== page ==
During the subsequent sentencing phase of the trial, the State asserted the existence of four statutory aggravating factors. First, the State presented proof that "[t]he defendant was previously convicted of one or more felonies, other than the present charge, which involve the use or threat of violence to the person," Tenn.Code Ann. § 39-2-203(i)(2) (1982). In that regard, the State established that on October 11, 1974, Mr. Henretta was convicted of a rape occurring in Crawford County, Pennsylvania on July 17, 1974; on June 17, 1991, he was convicted of a second degree murder occurring in Lawrence County, Pennsylvania on September 19, 1988, and of a rape occurring in that county on November 14, 1988; and on July 7, 1989, he was convicted of a kidnapping occurring on November 23, 1988. With respect to the aggravating factor that "[t]he murder was especially heinous, atrocious, or cruel in that it involved torture or depravity of mind," Tenn.Code Ann. § 39-2-203(i)(5), the State relied on proof adduced during the guilt phase pertaining to the nature of the wounds inflicted upon Ms. Crabtree and other circumstances of her murder. As to the aggravating circumstance that "[t]he murder was committed for the purpose of avoiding, interfering with, or preventing a lawful arrest or prosecution of the defendant or another," Tenn.Code Ann. § 39-2-203(i)(6), the State relied upon proof introduced during the guilt phase as to the close proximity of the police station, showing that Ms. Crabtree was murdered to prevent her from summoning the police.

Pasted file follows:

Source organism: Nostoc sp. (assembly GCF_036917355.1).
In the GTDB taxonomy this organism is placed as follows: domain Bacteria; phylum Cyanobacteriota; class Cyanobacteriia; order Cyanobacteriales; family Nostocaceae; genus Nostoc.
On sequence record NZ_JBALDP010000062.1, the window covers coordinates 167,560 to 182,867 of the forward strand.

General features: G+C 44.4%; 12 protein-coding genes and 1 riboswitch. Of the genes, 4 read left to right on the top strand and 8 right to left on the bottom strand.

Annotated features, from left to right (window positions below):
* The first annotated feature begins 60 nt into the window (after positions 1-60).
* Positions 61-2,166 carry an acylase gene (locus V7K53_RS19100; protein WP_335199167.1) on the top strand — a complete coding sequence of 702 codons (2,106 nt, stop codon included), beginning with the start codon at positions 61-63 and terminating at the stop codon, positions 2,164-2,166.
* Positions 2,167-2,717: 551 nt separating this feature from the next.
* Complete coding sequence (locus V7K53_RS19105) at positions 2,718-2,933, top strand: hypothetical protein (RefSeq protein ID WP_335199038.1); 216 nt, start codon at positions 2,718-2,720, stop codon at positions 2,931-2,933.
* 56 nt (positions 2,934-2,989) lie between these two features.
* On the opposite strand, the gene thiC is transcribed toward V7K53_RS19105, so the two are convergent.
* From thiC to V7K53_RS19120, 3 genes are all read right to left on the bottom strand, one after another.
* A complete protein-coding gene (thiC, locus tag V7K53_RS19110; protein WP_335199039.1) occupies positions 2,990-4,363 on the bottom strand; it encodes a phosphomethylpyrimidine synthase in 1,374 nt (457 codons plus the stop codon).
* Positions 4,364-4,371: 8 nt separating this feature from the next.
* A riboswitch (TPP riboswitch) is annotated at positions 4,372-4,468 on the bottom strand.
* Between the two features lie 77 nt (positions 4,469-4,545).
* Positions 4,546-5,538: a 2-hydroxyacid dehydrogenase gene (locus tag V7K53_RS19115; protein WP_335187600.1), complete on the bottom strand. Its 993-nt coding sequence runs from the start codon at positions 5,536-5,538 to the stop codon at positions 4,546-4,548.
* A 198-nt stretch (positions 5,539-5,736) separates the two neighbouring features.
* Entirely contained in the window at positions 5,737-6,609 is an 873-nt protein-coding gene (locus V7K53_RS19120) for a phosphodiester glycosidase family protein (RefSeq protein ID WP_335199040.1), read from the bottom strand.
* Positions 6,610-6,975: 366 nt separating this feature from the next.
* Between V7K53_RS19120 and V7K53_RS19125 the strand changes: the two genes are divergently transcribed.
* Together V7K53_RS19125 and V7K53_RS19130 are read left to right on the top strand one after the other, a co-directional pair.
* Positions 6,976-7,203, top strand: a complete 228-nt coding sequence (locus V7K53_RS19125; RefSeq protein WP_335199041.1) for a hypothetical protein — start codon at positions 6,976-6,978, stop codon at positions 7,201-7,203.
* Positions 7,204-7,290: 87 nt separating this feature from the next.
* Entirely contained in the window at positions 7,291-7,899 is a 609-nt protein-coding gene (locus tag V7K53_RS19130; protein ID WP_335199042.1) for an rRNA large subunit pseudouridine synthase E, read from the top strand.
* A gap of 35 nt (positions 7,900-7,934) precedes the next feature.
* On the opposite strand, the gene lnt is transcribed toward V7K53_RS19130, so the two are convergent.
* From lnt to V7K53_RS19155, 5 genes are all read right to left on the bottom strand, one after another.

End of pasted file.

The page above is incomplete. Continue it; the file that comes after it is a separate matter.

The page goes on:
John Patrick Henretta



home last updates contact